[Blinks annoyedly into camera.]

So I don’t have answers, per se, but I do have reason to believe we’re finally getting somewhere. After years. Again.

For comparison, in 2015’s ANA test, I only had a ratio of 1:160. Then in 2017, while hospitalized for the brain tumor and on the mother-of-all steroids, I tested negative. The change is noticeable and significant. (Thank God for MyChart’s search function!)

It’s not clear to me yet what’s going on, but fuck if I don’t feel a little bit hopeful right now. Like maybe I’ll be able to take a shower again without wondering if I’m living in my own tiny post-apocalyptic hell.

Dan is cautious of me getting too convinced of anything too soon, and honestly that’s kind of a buzzkill. But I’m not unreasonable. I get it. 

It doesn’t stop me from saying I have every Sjogrens symptom known to man, but I get it.

I just want so desperately to have a reason to hope I can spend some time not in bed, not miserable, not so tired and weak I have to hobble to the toilet. I’m sick of strategically leaving doors open to conserve energy.

Yes, the batteries are that low.

And if I could just have a steroid, please, instead of worrying it will mask something important—I promise I’ll be good! And not complain about the weight I put back on because everything tastes marvelous again.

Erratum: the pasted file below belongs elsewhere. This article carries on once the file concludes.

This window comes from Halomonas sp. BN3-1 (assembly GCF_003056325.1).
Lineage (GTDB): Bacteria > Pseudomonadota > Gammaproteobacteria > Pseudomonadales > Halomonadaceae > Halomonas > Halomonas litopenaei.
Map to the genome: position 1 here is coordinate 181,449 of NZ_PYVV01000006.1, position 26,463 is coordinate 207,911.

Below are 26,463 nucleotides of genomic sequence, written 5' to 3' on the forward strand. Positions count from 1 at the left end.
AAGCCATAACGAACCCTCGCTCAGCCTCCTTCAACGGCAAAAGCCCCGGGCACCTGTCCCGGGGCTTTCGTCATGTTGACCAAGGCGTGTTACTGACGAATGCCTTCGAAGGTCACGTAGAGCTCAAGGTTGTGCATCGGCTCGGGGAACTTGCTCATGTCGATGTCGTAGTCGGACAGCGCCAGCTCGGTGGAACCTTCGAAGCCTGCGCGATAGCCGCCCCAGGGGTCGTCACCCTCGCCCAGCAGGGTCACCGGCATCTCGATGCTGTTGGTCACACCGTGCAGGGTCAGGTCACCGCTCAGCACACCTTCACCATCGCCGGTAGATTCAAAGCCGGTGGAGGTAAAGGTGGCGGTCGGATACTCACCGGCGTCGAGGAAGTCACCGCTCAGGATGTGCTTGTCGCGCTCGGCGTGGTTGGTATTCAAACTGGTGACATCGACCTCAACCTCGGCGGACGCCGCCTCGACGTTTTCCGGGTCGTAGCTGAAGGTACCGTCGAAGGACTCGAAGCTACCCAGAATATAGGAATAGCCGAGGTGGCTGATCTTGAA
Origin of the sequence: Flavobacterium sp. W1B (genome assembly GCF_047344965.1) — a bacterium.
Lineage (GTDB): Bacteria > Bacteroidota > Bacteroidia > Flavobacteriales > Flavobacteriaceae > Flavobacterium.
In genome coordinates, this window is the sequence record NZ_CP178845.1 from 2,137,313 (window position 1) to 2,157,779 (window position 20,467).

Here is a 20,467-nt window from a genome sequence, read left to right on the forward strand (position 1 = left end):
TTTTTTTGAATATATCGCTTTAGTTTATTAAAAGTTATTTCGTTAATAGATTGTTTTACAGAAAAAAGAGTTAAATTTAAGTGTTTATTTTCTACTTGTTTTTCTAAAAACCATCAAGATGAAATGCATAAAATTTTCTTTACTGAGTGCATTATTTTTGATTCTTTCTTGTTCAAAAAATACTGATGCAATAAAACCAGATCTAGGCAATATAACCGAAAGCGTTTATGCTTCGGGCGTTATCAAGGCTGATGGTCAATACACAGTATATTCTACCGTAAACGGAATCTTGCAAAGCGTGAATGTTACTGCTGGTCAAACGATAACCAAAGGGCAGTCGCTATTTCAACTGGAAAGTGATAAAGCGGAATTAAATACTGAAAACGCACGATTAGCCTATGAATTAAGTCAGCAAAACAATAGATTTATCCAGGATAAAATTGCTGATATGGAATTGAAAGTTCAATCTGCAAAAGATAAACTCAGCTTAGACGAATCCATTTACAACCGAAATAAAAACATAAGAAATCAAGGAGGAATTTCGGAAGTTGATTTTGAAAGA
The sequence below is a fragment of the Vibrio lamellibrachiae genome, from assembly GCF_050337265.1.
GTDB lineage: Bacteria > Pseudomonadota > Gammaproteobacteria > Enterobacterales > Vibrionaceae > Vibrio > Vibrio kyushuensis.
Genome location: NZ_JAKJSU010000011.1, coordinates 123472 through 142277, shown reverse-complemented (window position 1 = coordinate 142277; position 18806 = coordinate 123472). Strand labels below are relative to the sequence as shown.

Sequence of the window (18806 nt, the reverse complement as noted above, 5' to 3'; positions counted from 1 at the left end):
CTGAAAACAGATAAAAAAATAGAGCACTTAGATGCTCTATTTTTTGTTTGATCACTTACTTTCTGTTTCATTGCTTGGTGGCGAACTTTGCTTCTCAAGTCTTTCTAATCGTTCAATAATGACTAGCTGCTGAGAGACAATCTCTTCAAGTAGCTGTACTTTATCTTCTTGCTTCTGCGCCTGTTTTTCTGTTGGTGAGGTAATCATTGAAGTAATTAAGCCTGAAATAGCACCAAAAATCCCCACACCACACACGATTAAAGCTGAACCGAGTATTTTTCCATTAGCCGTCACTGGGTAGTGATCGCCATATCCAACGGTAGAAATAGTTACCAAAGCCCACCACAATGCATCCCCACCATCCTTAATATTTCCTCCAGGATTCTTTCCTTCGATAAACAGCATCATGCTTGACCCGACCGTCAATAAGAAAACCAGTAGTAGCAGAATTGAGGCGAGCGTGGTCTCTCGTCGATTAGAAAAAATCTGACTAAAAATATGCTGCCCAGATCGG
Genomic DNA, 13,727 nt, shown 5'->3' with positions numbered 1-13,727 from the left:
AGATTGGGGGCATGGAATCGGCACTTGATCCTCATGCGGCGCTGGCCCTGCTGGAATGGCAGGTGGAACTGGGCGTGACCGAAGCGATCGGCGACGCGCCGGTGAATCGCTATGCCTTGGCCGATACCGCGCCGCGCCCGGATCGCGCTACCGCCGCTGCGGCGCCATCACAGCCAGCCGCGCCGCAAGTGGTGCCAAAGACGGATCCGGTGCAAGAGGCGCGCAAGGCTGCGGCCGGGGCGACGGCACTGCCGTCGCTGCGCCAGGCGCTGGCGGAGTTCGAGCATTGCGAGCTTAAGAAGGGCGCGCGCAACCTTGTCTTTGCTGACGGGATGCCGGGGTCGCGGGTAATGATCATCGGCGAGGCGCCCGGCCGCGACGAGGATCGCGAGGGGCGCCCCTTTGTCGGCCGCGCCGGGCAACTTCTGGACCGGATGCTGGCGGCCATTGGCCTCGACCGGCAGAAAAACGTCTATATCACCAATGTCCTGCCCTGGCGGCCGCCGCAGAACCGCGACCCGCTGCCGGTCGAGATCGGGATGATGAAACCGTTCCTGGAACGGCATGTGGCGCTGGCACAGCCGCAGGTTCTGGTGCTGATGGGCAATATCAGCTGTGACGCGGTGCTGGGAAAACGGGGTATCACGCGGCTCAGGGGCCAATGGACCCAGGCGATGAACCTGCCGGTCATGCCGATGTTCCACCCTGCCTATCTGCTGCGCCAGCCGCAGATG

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Infectious Disease Appointment Scheduled

Infectious Disease Appointment Scheduled

I have an appointment with an infectious disease doctor! It’s not until the middle of May. On the one hand that feels so far away. On the other hand, I really need the bills to be spread out so I have time to raise money, so…yay?

While poking around in my patient portal, I realized there are a couple of outstanding blood test results from Friday’s visit with Dr. Onc. 

One of them, an ANA test, is a repeat test I remember having at least twice prior to my brain tumor diagnosis. It was irregular then, but those results were not actually helpful. So I don’t anticipate getting anything valuable from the results this time either. 

In fact, while reading up on it again and discovering how uselessly hedge-y the interpretation of antinuclear antibody test results can be, I wonder why it’s ever ordered. 

Whatever. There’s always a chance it’ll provide a clue. Right? I guess? Maybe?

The other is an HIV test. Dr. Onc just shrugged at that when he mentioned it, as I recall. Y’all, he’s trying. Seriously trying. 

It’s really hard not to be mad at my body, but I think it’s more accurate to be mad at my blood. It never, ever reveals anything helpful. At least my brain is like, “would you please look at this fucking thing?”

[Please pardon me while I take a moment to process the resentment I have for the nurse practitioner who laughed at me for using the word “seronegative” back in 2016—presumably for not buying formal medical training entitling me to use terminology we’d both understand.]